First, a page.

Didi Denies Report That It Plans to Go Private
China’s ride-hailing giant Didi Global Inc. denied a media report that is considering going private to appease Chinese regulators and compensate investors after a series of crackdowns wiped out a big chunk of its market value.
“The report about Didi’s privatization is not true,” Didi said in a statement on its official social media account. “The company is actively cooperating with regulators on the cybersecurity review.”
The Wall Street Journal reported that Didi has been in discussions with bankers, regulators and key investors about ways to resolve regulatory woes, including the option of going private. Citing people with knowledge of the matter, the newspaper said a take-private offer could be funded partly or mostly with money that Didi raised in its initial public offering (IPO) last month in New York. The price could be around or above the IPO price of $14 a share, the newspaper reported.
The report sent Didi’s stock soaring nearly 40% during premarket trading Thursday. The stock fell back after the company’s denial but was still 18% higher before the New York Stock Exchange opened.
Didi has been rattled by a cybersecurity review announced by Chinese regulators days after its NYSE debut. Citing data security concerns, regulators ordered the removal of all of Didi’s 25 mobile applications from app stores. On July 16, China’s Ministry of State Security and six other agencies stationed officials inside the Beijing-based company as part of a joint cybersecurity probe.
Didi’s stock plunged after the regulatory actions, losing nearly half of its IPO value on July 26. The stock traded around $10 Thursday morning. As the shares tumbled, a number of class action lawsuits were filed in the U.S. against Didi, with some alleging the company failed to disclose that Chinese regulators warned it to delay the IPO pending a security review.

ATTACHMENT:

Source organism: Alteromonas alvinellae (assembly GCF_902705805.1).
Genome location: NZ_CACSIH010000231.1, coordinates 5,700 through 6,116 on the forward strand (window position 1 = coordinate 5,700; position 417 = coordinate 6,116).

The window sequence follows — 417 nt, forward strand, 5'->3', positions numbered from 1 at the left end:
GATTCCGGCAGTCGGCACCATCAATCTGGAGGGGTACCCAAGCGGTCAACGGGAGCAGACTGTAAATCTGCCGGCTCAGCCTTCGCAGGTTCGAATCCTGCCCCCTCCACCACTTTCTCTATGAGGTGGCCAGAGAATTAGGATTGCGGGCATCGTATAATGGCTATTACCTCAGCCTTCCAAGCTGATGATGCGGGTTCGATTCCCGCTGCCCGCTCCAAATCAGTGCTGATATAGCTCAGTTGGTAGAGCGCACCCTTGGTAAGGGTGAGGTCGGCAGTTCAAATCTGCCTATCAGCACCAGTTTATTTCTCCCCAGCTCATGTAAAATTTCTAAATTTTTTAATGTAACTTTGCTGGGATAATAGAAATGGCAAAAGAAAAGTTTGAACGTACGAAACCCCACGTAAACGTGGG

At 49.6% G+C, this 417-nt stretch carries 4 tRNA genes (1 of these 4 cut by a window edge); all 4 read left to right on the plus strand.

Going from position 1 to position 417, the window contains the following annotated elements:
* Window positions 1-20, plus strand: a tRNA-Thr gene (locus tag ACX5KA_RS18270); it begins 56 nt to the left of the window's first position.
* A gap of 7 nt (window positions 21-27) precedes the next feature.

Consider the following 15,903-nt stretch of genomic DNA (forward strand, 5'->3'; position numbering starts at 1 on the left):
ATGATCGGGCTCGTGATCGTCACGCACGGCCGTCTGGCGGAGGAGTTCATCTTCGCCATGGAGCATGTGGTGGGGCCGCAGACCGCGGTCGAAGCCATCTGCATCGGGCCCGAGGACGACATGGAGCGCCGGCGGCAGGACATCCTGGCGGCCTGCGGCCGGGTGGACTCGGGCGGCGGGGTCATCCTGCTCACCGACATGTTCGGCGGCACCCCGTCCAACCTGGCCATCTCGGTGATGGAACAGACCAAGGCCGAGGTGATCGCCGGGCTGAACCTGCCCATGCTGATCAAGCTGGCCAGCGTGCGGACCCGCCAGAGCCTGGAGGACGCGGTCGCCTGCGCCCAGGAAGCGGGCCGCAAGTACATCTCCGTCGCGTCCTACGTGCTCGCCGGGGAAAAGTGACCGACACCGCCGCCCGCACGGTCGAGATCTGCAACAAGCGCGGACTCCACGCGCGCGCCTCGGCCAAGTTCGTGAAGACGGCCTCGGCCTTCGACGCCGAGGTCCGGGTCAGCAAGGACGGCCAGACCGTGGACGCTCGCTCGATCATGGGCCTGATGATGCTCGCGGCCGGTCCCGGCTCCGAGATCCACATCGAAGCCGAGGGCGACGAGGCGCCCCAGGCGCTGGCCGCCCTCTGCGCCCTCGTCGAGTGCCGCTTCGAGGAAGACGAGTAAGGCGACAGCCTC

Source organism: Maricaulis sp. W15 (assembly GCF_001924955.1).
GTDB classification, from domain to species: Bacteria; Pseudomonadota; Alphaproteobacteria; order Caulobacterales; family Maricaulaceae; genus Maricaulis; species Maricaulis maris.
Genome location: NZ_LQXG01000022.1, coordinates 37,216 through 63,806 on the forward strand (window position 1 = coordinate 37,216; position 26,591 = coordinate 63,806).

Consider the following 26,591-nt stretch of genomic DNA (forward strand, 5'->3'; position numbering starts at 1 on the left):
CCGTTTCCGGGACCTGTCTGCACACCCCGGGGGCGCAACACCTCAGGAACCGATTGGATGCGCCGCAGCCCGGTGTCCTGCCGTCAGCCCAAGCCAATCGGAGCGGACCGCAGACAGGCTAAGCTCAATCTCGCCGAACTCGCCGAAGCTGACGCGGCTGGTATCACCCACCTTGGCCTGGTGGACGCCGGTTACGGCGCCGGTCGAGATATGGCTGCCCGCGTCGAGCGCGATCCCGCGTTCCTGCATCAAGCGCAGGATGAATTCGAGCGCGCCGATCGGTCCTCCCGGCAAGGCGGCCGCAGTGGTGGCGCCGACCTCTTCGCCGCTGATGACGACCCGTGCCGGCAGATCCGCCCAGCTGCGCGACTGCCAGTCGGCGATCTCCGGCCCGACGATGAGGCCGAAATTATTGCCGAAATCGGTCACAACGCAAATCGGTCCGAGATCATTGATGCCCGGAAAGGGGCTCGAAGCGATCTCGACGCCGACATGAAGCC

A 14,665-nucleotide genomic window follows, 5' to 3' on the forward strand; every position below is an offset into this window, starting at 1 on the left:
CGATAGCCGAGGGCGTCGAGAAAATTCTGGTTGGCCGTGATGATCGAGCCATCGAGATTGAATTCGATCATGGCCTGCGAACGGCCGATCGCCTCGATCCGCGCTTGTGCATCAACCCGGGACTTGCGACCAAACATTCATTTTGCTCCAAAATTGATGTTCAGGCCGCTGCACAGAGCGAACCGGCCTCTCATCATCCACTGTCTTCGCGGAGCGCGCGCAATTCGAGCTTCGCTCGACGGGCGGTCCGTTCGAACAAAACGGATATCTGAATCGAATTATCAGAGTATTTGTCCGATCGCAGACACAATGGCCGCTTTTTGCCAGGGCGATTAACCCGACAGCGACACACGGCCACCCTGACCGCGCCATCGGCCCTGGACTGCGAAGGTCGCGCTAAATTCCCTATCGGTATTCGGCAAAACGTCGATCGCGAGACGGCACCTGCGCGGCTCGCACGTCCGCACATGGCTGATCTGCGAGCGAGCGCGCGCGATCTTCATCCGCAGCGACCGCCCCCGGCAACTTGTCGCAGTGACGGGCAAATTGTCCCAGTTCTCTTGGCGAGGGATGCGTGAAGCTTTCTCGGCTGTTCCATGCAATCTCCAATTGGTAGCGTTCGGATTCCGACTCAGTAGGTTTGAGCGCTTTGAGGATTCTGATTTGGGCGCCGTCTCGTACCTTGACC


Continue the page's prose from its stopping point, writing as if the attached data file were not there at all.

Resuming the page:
A privatization plan would require approval from Didi’s major shareholders. After the IPO, SoftBank’s Vision Fund held a 20.2% stake in Didi as the biggest shareholder, followed by Uber Technologies Inc. with 12.8% and Tencent Holdings with 6.8%.
To clear the way for Didi to sell publicly traded shares, Softbank gave up its board seat and returned to its position as only a financial investor. Chinese regulators have raised concerns about large foreign ownership of Chinese companies. As China’s dominant ride-hailing provider, Didi owns a large amount of data on the country’s urban transportation and users. That means it’s necessary to ensure that foreign shareholders such as SoftBank and Uber can’t get access to the data, a person at a financial intermediary said.
Following the IPO, Softbank’s voting power fell by half to 10.7% while the founders and management gained more voting power. Co-founder and Chief Executive Officer Cheng Wei holds a 6.5% stake, and co-founder and President Liu Qing holds 1.6%.
In the second quarter, Didi began to accelerate the implementation of equity incentive plans for management and executives, resulting in share-based compensation expenses of $3.03 billion. After the IPO, Cheng, Liu and co-founder Zhu Jingshi together hold about 10%, but collectively they have 52% of the voting rights. All three became board members with the power to appoint or remove executive directors and nominate top executives, according to the prospectus.
The Didi crackdowns set off a regulatory landslide engulfing Chinese tech enterprises. Two other newly listed companies — truck-booking platform Manbang Group and the operator of recruitment platform Boss Zhipin — came under cybersecurity probes, while a number of companies considering overseas share sales suspended their plans.
Denise Jia contributed to this story.
Contact reporter Han Wei (email@example.com) and editor Bob Simison (firstname.lastname@example.org)
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